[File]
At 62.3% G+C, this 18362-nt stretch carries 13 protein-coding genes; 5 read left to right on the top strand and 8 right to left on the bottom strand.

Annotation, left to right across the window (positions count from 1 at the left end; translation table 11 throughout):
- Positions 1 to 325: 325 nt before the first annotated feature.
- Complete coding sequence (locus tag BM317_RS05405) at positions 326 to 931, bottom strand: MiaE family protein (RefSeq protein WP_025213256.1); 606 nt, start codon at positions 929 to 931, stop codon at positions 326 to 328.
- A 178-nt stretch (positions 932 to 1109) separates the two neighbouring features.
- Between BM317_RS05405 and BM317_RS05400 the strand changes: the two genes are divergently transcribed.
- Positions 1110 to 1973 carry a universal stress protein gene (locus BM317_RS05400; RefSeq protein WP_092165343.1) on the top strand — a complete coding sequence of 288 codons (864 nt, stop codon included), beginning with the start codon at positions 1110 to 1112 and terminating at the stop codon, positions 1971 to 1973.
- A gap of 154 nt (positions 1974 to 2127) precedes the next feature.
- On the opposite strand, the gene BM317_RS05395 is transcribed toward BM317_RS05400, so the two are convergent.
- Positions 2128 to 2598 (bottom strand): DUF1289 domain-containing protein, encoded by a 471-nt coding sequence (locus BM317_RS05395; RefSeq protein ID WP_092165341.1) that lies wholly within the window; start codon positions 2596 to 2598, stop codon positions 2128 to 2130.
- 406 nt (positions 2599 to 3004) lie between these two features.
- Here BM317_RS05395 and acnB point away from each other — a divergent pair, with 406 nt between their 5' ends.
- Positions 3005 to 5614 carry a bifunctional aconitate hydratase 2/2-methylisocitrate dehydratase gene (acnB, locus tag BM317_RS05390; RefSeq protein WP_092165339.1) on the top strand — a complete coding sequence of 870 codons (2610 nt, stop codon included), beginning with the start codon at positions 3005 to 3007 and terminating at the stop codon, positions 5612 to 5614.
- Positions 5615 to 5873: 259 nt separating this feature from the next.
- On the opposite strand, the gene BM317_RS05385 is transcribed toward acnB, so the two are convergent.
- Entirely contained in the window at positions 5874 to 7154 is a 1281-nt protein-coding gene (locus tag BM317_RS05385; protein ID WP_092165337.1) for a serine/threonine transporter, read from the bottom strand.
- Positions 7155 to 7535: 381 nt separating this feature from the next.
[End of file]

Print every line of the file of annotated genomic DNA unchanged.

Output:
At 62.3% G+C, this 18362-nt stretch carries 13 protein-coding genes; 5 read left to right on the top strand and 8 right to left on the bottom strand.

Annotation, left to right across the window (positions count from 1 at the left end; translation table 11 throughout):
- Positions 1 to 325: 325 nt before the first annotated feature.
- Complete coding sequence (locus tag BM317_RS05405) at positions 326 to 931, bottom strand: MiaE family protein (RefSeq protein WP_025213256.1); 606 nt, start codon at positions 929 to 931, stop codon at positions 326 to 328.
- A 178-nt stretch (positions 932 to 1109) separates the two neighbouring features.
- Between BM317_RS05405 and BM317_RS05400 the strand changes: the two genes are divergently transcribed.
- Positions 1110 to 1973 carry a universal stress protein gene (locus BM317_RS05400; RefSeq protein WP_092165343.1) on the top strand — a complete coding sequence of 288 codons (864 nt, stop codon included), beginning with the start codon at positions 1110 to 1112 and terminating at the stop codon, positions 1971 to 1973.
- A gap of 154 nt (positions 1974 to 2127) precedes the next feature.
- On the opposite strand, the gene BM317_RS05395 is transcribed toward BM317_RS05400, so the two are convergent.
- Positions 2128 to 2598 (bottom strand): DUF1289 domain-containing protein, encoded by a 471-nt coding sequence (locus BM317_RS05395; RefSeq protein ID WP_092165341.1) that lies wholly within the window; start codon positions 2596 to 2598, stop codon positions 2128 to 2130.
- 406 nt (positions 2599 to 3004) lie between these two features.
- Here BM317_RS05395 and acnB point away from each other — a divergent pair, with 406 nt between their 5' ends.
- Positions 3005 to 5614 carry a bifunctional aconitate hydratase 2/2-methylisocitrate dehydratase gene (acnB, locus tag BM317_RS05390; RefSeq protein WP_092165339.1) on the top strand — a complete coding sequence of 870 codons (2610 nt, stop codon included), beginning with the start codon at positions 3005 to 3007 and terminating at the stop codon, positions 5612 to 5614.
- Positions 5615 to 5873: 259 nt separating this feature from the next.
- On the opposite strand, the gene BM317_RS05385 is transcribed toward acnB, so the two are convergent.
- Entirely contained in the window at positions 5874 to 7154 is a 1281-nt protein-coding gene (locus tag BM317_RS05385; protein ID WP_092165337.1) for a serine/threonine transporter, read from the bottom strand.
- Positions 7155 to 7535: 381 nt separating this feature from the next.